The documents linked through this page give a general sampling of the work I have done as the Distance Learning Coordinator for the Philosophy department at Binghamton University.  Please feel free to use these as talking points during our interview.

Distance Learning Coordinator Timeline
DLC Timeline

The linked timeline provides a broad overview of my duties as Distance Learning Coordinator and my planning in achieving my goals in that position.  Click here or on the image above to go to the full timeline.

ID Process
Design Process

One of the central duties of my job was to develop a course design process that was clear, easy to follow, and easily applicable.  The process is represented by the table above.  You can see the full outline here or by clicking on the image.

I designed the process around the building of course learning objectives.  Working alone or with me as the instructional designer, the instructor proceeds from general course-specific objectives to finely tuned assignment-specific objectives.  At each level of objectives, the instructor focuses more narrowly on her material and means of assessment.  Only once the objectives are specified at the level of the assignment does the instructor begin developing her means of introducing the material to be learned, with an in depth road map already in place.

One of the benefits of this process is that it gives the instructor clear markers as they are designing to check their process and where they should go next.


Below are three courses from my tenure as DLC in the philosophy department.  Although I would prefer to share courses run in Blackboard, Blackboard by its nature is closed. Instead, these are courses I have run in WordPress, which–in the case of the two online courses–can be perused in their entirety.  Regardless of the LMS, the same basic design principles apply.  At the end of this section, I have included a short tutorial to show one way of organizing Blackboard to make it work to your personal pedagogical advantage.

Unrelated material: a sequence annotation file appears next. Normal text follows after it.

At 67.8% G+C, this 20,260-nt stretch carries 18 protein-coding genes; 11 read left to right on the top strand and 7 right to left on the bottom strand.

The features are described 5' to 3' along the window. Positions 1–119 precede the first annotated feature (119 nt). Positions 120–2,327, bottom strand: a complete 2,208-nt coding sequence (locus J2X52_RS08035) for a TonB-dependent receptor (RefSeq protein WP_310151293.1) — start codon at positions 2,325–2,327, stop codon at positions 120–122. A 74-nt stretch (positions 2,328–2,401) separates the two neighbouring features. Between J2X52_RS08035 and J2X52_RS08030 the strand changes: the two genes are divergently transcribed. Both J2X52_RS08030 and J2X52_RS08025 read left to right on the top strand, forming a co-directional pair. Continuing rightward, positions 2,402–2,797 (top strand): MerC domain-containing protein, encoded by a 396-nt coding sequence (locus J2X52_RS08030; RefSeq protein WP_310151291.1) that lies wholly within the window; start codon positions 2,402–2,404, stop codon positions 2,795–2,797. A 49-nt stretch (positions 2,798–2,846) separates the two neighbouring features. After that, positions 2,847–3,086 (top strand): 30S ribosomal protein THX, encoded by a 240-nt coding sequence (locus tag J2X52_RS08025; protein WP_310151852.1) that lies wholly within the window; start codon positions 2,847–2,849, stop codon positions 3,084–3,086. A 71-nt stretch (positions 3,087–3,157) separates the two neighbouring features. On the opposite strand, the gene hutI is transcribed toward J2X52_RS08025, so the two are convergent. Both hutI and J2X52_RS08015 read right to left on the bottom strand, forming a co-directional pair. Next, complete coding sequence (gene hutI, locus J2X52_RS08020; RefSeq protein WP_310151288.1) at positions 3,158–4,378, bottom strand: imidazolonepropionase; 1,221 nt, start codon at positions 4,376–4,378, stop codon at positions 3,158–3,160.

Medical Ethics
Medical Ethics
Click  here or on the image to go to the complete site

A full course site for a 5-week, writing intensive course. The course was designed around the idea of assignment templates. Each course day was one of four types: Reading, News, Case Study, and Lecture. Each type of day conformed to the same guidelines, instructions, kinds of interactions, as well as grading standards, and expectations. The template style–applied at a per course level–has several advantages.  First, students are quickly able to learn what is expected of them and waste less time worrying about following the guidelines.  Second, instructors are able to spend less time on creating specific assignments and are able to concentrate on other pedagogical concerns.  Finally, instructors are able to  use standardized rubrics across the different assignments, which both saves the instructor’s time and helps the students better understand the grading.  Click here or on the image above to see the entire course (including syllabus, lecture materials, assignments, and student work).

This preparation was also run in Blackboard with minor changes.

Front Page of Environmental Ethics
Environmental Ethics
Click  here or on the image to go to the complete site

A full course site for a 3-week, writing intensive course. The course was designed to test out potential solutions to the short run time of the course. In this particular case, the concept of a “distributed classroom”–where each student runs and maintains their own blog–was under review.  Clicking here or on the image will take you to the complete course site where you can see the general success of the course.

Introduction to Philosophy
Click here or on the image to go to the complete site

Finally, an online syllabus for a 14-week, in person course.  This course uses principles gained from designing online courses to create a more interactive classroom experience.  Click here or on the image above to go to the site.

Blackboard: Taking Control of the Menu
Blackboard Tutorial: Taking Control of the Menu
Click here or on the image to go to the tutorial

Although my job involved technical support, not training (as this was provided by the University’s Center for Training and Development), when I felt it necessary I put together brief tutorials.

The above tutorial was created in response to a faculty member’s comments that he 1) hated the set up of Blackboard and 2) had no idea you could edit the menu.  With a few screen captures and a little time, I was able to put together a tutorial that dealt with the basic features of both of these comments.  This tutorial assumed basic computer literacy and familiarity with Blackboard’s general layout.  Feel free to click here or on the image to go directly to the tutorial.